The mother of Evan Penner, an Indigenous man who was brutalized by Saskatoon Police on tape last weekend, is speaking out against what happened to her son.
Sherri Penner, from Norway House, MB, says that the viral video of her son’s arrest is tough to watch, and she hopes that it serves as a message.
“As a mother, it’s very hard to see something like that happen to your child, and I wouldn’t want that to happen to anyone else’s child,” said Penner. “I just want to find justice for him, for what happened to him, because he did not deserve what he went through.”
At a Thursday morning press conference, Penner was joined by Federation of Sovereign Indigenous Nations Chief Bobby Cameron, and Vice-Chief Dutch Lerat, who both shared their frustration about what happened.
Cameron says that the video shows that systemic racism is alive and well in Saskatchewan, adding that one way to help fight racism, is to invest in education.
“This is where investing in education and rehabilitation would play a big factor in addressing these problems for the future,” said Cameron. “Throwing people into the jail system is not going to solve these problems or decrease these problems in the future. Restorative justice, and understanding the culture, and the protocols and traditions of First Nations people.”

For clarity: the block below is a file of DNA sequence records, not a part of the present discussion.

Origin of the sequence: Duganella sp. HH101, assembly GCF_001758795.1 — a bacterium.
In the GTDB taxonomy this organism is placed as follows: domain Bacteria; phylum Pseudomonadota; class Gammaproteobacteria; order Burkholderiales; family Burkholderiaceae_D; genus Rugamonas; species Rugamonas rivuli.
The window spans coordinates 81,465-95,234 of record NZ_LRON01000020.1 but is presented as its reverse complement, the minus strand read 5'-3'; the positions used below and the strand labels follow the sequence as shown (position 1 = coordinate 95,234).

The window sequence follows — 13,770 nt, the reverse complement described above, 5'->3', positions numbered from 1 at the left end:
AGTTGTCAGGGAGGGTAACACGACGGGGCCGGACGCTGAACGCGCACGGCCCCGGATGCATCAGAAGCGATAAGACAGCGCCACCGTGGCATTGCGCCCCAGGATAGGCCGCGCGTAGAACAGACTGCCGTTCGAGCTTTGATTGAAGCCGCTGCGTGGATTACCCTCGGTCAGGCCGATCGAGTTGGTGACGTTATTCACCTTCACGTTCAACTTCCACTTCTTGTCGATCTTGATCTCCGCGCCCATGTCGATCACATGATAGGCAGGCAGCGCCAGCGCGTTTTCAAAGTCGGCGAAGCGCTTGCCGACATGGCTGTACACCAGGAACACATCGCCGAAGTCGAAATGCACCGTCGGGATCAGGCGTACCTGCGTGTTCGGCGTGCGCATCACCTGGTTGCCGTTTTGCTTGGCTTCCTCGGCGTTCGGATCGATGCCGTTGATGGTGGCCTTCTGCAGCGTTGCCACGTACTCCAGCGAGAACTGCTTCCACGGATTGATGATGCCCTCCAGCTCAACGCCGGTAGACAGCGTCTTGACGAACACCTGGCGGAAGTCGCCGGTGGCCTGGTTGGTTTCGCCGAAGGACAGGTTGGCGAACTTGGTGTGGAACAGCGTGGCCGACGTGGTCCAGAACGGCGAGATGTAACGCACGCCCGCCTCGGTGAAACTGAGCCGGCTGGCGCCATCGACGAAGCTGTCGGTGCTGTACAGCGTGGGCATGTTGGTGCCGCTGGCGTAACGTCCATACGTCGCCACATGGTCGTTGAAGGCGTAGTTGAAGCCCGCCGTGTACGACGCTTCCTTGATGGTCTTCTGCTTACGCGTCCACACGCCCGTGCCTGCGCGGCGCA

Cameron invited RCMP Commissioner Brenda Lucki to listen to the concerns and complaints of Indigenous people against police brutality and racism.
FSIN Vice-Chief Dutch Lerat, says that FSIN is joining the push for the province to create a civilian-led police oversight organization to investigate incidents of police brutality, like Penner’s arrest.
Lerat says that he is tired of seeing incidents like this happen to First Nations people over and over again.
“We are saddened that, once again, one of our Indigenous citizens has suffered, in our view, unnecessary force and violence at the hands of police,” said Lerat.
Other things that the FSIN said there are going to advocate for is, either, the creation of more First Nations police services, or for more members of existing police services to be First Nations.